What Should You Wear to Hike the Narrows?
When hiking the Narrows in Zion, make sure to wear comfortable clothing. Sporty outfits – running leggings/capris/shorts and breathable shirts are best. You are hiking, after all! That said, if you head out early, it can feel quite chilly inside the canyon with the water. But once you get going, you’ll heat up.
As for shoes, I don’t recommend hiking the Narrows in Chacos or sandals. You are walking in the water 90% of the time over small and large rocks and it would be easy to stub a toe or slip. I found it much easier to carefully shuffle my way through the water rather than step over the rocks. It’s less splashy that way and you’ll have better footing.
Many hikers rent neoprene/waterproof hiking boots and socks from one of the stores in town (Zion Guru, Zion Outfitters, etc). It’s not necessary if you’re hiking during the summer months, but if you hike the Narrows during spring or fall when it’s cooler, it’ll probably save your toes from freezing off.
I wore my sustainable Allbirds trail runners and they worked just fine. Any sneaker should do if they’re not too slippery or heavy.
As for accessories – you might find it helpful to take along trekking poles to help navigate over the rocks. The river’s current is stronger in some areas, but nothing too strong to knock you over.
Take a day backpack that stores your water (it’s recommended to take at least 1 gallon per person), and other items you want to take with you. I took my camera and DJI Osmo Action along as well. You don’t really need a dry bag for the hike but it might be a good idea if you slip and fall in the water (I had a few close calls!).
How to Prepare for the Narrows Hike
The Narrows bottom-up hike is fairly accessible for all ages. That said, you don’t really need to train prior to your trip, but you should be comfortable hiking for several hours with wet feet and legs! Hiking the Narrows bottom-up is overall easy with hardly zero inclines. You might have to scramble over some rocks, but that’s about it!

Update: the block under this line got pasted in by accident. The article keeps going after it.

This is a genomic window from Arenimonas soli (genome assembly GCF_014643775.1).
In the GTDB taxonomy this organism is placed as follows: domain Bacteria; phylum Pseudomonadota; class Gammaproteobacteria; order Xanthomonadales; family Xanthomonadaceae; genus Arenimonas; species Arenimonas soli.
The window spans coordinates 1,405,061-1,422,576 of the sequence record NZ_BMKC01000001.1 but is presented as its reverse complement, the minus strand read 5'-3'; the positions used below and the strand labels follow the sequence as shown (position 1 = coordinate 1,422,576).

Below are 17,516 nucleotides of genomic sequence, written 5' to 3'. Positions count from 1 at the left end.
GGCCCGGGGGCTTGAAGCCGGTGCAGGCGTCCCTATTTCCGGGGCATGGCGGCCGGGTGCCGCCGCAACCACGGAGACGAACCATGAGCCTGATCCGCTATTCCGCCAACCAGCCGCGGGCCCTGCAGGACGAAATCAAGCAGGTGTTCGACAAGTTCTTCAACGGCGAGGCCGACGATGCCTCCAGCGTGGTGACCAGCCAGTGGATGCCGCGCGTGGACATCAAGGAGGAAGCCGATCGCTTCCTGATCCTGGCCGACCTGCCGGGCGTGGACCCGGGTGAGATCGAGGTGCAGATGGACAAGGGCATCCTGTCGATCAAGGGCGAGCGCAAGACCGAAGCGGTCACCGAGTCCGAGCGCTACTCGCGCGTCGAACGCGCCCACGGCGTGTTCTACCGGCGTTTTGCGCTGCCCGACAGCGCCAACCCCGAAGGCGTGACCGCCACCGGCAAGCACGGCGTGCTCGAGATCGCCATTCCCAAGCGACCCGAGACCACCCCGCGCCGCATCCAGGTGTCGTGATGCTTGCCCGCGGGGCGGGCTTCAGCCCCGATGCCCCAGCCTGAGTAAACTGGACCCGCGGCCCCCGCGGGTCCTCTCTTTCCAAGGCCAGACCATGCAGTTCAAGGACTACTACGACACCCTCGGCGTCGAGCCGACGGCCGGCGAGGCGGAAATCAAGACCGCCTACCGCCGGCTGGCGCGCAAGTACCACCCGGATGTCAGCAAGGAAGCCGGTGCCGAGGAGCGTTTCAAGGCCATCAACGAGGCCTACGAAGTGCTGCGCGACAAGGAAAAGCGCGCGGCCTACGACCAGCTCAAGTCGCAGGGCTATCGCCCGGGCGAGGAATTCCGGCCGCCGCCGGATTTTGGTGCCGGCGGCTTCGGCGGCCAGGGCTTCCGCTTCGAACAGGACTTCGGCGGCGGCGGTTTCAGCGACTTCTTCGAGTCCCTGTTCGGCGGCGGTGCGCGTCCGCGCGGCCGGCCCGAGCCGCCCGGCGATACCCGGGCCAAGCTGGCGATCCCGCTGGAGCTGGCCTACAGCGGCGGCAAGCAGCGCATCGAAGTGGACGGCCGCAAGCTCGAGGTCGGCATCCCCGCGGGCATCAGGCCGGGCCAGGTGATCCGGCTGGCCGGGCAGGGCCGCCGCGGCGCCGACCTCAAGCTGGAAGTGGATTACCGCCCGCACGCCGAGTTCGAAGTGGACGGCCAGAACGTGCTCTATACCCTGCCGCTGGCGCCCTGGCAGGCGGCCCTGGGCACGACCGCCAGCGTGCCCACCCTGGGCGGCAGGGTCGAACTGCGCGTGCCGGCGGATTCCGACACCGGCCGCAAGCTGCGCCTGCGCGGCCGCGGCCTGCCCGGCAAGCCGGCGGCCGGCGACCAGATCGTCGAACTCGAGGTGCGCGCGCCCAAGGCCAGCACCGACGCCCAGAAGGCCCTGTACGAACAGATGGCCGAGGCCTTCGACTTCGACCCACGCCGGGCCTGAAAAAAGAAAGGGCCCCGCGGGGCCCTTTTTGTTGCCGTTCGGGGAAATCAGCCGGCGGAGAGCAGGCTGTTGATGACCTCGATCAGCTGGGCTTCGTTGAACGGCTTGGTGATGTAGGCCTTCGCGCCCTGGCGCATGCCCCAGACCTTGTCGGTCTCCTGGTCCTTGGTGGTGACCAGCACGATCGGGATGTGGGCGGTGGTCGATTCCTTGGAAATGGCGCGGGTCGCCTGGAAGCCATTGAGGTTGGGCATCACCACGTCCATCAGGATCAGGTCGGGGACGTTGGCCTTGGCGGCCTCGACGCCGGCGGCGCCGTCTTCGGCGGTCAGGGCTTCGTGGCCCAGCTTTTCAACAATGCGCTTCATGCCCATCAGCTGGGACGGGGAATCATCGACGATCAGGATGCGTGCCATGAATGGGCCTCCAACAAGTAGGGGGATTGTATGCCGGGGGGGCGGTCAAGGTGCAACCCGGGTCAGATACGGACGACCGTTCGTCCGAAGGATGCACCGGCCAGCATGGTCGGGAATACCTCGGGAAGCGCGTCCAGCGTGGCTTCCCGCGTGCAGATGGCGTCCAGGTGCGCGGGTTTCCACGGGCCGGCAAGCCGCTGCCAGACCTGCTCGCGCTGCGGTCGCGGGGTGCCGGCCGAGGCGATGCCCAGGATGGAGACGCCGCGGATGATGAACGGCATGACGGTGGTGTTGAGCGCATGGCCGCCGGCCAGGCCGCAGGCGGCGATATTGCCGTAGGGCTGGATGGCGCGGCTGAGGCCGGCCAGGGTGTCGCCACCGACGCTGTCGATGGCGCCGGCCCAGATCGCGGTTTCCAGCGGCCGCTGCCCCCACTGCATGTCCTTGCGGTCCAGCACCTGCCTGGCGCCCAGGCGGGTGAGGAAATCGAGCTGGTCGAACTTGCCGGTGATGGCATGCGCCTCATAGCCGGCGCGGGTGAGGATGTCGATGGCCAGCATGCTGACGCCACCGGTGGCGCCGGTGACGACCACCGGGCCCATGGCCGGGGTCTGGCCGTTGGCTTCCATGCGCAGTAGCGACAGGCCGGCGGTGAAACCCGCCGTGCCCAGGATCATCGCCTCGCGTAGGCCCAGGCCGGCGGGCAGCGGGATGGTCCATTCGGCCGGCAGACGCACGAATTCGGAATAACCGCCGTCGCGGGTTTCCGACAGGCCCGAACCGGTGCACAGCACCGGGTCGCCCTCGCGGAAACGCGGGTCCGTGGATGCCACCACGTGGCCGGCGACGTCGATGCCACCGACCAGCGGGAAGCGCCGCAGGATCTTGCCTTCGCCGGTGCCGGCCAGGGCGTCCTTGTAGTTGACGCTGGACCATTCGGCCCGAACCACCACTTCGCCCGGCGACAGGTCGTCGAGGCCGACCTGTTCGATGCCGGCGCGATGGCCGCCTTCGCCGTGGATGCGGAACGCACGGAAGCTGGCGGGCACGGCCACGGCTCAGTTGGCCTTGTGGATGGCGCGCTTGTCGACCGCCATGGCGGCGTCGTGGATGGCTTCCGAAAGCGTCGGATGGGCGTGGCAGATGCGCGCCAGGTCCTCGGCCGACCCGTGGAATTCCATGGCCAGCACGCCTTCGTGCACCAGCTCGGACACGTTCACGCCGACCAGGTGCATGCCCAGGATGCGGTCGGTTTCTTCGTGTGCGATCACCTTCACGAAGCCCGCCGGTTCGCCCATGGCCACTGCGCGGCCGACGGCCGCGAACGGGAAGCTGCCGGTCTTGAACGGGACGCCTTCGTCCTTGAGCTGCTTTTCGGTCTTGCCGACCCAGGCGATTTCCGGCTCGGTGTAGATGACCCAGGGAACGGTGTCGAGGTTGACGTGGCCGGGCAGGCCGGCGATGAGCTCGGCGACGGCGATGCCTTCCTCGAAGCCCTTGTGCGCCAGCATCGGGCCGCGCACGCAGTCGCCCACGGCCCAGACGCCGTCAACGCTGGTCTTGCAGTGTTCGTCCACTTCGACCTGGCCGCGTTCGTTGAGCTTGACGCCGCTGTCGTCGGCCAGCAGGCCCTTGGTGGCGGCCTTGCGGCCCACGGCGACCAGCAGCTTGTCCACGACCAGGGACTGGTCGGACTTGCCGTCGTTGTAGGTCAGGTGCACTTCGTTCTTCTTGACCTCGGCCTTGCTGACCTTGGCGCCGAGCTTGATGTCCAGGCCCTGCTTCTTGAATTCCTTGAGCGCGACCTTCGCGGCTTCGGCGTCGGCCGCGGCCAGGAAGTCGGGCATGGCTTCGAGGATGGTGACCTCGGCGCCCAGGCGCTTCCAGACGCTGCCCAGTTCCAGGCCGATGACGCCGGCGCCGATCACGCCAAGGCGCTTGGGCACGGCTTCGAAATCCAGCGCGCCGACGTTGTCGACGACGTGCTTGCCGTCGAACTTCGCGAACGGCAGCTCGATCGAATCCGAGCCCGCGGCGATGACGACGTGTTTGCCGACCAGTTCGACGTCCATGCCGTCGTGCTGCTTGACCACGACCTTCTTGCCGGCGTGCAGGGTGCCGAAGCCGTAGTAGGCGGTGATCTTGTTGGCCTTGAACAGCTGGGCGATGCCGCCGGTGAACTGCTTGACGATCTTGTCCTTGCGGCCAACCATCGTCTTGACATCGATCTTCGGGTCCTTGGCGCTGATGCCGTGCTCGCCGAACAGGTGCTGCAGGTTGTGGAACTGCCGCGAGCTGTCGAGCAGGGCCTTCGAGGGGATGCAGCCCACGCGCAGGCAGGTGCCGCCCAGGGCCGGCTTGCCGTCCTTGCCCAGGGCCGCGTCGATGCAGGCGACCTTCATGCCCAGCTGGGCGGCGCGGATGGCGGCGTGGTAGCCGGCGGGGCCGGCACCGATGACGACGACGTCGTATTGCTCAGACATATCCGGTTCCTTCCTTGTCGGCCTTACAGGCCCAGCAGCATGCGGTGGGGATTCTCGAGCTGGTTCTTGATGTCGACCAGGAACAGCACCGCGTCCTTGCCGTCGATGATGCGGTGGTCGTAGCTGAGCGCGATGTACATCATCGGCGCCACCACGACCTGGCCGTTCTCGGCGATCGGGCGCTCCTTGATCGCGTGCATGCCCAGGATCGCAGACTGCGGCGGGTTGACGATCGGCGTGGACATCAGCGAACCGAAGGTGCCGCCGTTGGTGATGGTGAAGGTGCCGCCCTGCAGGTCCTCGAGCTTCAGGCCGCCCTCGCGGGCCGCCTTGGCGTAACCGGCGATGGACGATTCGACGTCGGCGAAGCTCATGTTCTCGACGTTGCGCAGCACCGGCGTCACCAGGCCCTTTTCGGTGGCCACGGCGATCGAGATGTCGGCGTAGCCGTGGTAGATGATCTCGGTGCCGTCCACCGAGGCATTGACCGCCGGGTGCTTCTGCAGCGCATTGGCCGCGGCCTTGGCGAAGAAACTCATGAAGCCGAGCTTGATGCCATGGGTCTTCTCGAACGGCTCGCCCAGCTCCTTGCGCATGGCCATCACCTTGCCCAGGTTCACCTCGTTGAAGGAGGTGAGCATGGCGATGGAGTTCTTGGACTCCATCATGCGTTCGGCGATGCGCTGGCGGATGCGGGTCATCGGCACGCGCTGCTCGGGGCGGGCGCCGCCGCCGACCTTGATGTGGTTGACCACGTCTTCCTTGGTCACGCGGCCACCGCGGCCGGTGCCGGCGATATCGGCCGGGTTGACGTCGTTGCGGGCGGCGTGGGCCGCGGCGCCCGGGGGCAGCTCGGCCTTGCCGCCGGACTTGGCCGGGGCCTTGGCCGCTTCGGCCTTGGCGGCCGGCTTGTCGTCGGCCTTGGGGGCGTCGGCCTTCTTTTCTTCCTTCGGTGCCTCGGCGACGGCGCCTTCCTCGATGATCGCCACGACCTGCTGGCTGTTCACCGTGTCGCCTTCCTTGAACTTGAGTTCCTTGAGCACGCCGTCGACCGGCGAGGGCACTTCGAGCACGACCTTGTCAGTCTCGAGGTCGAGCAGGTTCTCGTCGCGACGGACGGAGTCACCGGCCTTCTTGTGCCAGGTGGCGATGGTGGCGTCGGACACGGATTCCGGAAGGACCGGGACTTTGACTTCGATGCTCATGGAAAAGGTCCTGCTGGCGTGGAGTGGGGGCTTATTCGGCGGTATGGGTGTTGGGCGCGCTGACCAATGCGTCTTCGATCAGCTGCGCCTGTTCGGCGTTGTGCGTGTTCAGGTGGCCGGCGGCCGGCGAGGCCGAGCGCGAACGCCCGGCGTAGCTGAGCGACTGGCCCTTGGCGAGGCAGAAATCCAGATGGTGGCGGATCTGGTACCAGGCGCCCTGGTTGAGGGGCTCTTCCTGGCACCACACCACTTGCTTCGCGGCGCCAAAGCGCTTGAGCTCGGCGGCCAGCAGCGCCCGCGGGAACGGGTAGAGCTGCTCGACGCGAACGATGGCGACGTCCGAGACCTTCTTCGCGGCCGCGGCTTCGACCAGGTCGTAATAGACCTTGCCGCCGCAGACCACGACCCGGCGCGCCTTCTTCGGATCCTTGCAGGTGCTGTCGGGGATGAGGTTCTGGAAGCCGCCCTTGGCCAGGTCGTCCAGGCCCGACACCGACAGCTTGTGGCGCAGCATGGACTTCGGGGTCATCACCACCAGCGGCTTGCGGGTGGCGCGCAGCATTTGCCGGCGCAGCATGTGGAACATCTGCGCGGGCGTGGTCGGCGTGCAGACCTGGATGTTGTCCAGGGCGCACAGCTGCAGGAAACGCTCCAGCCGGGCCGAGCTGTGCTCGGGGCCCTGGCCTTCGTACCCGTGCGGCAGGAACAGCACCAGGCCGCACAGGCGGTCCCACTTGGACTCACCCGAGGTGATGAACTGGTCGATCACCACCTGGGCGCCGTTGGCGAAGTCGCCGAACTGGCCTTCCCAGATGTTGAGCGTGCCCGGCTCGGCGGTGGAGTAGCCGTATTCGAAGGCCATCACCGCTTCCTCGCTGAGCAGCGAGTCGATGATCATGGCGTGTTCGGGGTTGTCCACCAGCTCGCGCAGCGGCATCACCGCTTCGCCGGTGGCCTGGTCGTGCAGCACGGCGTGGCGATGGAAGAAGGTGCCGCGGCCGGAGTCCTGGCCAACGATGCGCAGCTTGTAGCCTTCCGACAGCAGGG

How to Hike the Zion Narrows Responsibly
Here are a few tips on how to responsibly hike the Narrows in Zion.
The only bathroom available on the Narrows hike is at the Riverside Walk trailhead, the same as the shuttle stop #9 – Temple of Sinawava.
PLEASE don’t pee in the river, throw trash, or mark/carve into the canyon walls and please report anyone who does.
You’ll probably see some closed off paths where people have trampled over flora in the past. Don’t ignore those signs and trudge on anyway. Stick to the marked trails and pack out everything you pack in!
Zion National Park is a beautiful natural wonder and we should do all that we can to conserve and preserve it! Please be aware of your impact when you’re hiking the Narrows and the other trails in Zion. With thousands of visitors every day, harmful small actions really add up!
Other FAQ About Hiking the Narrows in Zion
- How difficult is hiking the Narrows? Not very difficult, unless you want to hike the entire trail length for an all-day adventure.
- How many miles is the Narrows hike? 16 miles total if you hike top-down, but most people just hike in 1-3 miles bottom-up and turn around and come back, considering you have to hike out whatever you hike in.
- How deep is the water in the Narrows? From the 2-3 hours we hiked, the water doesn’t get very deep on the river crossings. You’ll hike both in the water and on the dry rock bed that skirts part of the canyon walls. There are places that are deeper, above waist level, but you’re not obligated to go through that.
- Where do you park to hike the Narrows? From now until December 2020 or until further notice, you can’t drive your own car into the Zion Canyon to access the trailheads. You have to take the shuttle from the visitor’s center (unless you’re staying overnight in Zion Lodge then you can hop on the shuttle from there).
Finally, the Narrows in Zion National Park has become one of our all-time favorite hikes! If you are planning a trip here in the future, check out my 2 day Zion itinerary for more travel tips on what to do, where to stay, hike, eat, and more.
You will LOVE hiking in the Narrows in Zion! If you have any more questions about hiking the Narrows for beginners, feel free to drop me a question below in the comments or email me.